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I'm saying that if you are aware of how much you have to pay in taxes or insurance premiums each month, if the number is set in front of you and you have to pay it instead of having it silently withdrawn from your paycheck before you ever see it, you're going to be a lot more picky about how much you have to spend on either. That would help keep people involved in what our tax & spend politicians are doing. It would also make the customer more picky about where his/her health insurance comes from. Insulating people from their tax burden or their insurance payments makes it possible for both to drift steadily upward with no accountability to the people paying them.

 

This is why two of the first solutions to the health care "crisis" should be making insurance premiums tax deductible and allowing for purchase of health insurance across state lines. Right now buying health insurance out of state is forbidden, yet the politicians claim the interstate commerce clause as their authority to nationalize it! Get the states to standardize their insurance requirements and allow people to shop around, and it will drive costs down. Making premiums tax deductible can help people afford coverage, and it will also allow others to get out of a crappy but tax deductible employer-provided plan in search of something better or cheaper. Competition works.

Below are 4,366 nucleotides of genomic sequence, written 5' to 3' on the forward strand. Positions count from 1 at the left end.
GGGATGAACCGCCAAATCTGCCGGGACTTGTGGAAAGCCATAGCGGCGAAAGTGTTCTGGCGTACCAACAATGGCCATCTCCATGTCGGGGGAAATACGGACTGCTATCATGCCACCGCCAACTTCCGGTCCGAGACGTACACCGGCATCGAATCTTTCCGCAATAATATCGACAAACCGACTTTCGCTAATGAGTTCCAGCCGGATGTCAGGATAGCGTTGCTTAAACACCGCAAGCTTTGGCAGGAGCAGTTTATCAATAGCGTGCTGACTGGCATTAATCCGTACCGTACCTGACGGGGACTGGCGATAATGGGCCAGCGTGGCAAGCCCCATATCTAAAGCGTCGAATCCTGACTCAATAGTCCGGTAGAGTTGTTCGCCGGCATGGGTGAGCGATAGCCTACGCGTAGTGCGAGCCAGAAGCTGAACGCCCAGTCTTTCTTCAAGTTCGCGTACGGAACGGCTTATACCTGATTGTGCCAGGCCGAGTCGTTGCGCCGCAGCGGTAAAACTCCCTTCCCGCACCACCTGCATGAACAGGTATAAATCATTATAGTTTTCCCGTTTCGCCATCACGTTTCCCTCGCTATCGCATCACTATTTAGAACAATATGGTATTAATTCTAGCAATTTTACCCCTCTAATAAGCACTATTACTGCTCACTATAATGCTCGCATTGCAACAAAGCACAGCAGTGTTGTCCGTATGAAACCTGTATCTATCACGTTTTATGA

If the goal of the health care "reform" juggernaut in Congress right now was lowering costs, those two options should be first and foremost. Instead, they're not even allowed mention. By the same token, the last thing the government wants is for people to be reminded, every pay period, how much money they're sending to the government. Why? Because the payer will demand that the payee do more with less.

 

One simple anecdotal example I ran into with this pertains to motorcycle insurance. In the 1980s, high performance sportbikes were being blacklisted left and right. Those of us riding them were being denied coverage, much like someone with a pre-existing health risk. As that segment of the motorcycle insurance market was being slowly ignored, companies emerged with coverage for such bikes. Soon there were lots of companies competing with each other to insure the motorcycles, the blacklists were lifted, and now it's a lucrative market. Let the customers influence the market, and things find a way to work.

 

Cf